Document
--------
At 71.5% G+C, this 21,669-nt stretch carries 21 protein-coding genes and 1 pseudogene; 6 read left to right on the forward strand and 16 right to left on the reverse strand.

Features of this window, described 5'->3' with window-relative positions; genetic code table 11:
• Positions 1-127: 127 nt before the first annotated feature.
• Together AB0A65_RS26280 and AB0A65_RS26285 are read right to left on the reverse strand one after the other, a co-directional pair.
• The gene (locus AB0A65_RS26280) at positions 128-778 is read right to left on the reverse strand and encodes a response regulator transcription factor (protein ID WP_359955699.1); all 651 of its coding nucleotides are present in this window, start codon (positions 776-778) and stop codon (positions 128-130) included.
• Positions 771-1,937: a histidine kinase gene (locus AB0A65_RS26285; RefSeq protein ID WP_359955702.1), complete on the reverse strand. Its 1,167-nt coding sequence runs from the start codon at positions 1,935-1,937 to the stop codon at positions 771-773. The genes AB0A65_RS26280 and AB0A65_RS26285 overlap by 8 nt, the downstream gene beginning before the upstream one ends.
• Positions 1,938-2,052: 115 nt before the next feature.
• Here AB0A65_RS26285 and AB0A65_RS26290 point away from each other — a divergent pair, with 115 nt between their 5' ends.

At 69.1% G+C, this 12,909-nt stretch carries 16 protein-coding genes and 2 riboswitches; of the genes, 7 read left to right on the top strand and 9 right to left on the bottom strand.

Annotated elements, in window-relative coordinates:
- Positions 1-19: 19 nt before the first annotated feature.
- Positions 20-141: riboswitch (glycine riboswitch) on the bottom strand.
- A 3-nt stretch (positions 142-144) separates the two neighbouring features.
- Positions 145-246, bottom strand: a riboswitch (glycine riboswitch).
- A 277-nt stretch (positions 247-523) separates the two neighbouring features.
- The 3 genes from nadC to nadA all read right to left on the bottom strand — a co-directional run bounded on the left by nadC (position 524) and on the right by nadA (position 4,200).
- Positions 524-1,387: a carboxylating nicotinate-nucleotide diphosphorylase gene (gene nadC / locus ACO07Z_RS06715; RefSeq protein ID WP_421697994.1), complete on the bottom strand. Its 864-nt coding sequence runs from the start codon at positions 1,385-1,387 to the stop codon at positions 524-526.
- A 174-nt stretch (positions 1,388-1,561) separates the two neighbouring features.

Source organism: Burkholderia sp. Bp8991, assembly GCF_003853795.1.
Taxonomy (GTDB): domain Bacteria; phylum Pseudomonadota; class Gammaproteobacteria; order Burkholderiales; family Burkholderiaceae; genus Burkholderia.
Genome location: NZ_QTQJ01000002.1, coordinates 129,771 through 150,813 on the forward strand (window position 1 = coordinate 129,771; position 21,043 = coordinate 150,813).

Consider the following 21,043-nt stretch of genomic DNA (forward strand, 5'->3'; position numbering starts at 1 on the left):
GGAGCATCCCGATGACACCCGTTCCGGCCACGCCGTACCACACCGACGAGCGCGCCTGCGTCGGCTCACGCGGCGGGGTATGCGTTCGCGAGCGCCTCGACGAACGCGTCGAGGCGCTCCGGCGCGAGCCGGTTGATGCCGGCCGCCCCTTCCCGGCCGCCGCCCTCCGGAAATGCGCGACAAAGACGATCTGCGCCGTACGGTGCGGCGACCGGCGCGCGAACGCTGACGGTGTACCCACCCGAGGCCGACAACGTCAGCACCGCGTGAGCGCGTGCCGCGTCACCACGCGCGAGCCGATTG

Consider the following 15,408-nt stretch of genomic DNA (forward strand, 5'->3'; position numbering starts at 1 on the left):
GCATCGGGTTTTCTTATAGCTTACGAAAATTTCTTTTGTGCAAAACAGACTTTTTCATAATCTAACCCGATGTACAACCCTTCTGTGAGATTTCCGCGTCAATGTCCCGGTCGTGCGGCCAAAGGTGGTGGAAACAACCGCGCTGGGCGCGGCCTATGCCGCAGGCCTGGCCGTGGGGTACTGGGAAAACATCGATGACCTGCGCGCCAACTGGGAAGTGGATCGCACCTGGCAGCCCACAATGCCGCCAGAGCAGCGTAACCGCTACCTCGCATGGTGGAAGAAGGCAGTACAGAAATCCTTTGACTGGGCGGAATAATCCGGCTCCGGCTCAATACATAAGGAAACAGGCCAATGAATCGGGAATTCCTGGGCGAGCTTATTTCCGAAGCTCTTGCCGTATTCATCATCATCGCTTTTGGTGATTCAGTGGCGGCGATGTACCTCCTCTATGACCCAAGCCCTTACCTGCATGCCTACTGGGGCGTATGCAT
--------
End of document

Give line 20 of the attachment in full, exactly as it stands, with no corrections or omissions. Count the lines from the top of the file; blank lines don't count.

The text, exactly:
Taxonomy (GTDB): domain Bacteria; phylum Pseudomonadota; class Gammaproteobacteria; order Burkholderiales; family Burkholderiaceae; genus Burkholderia.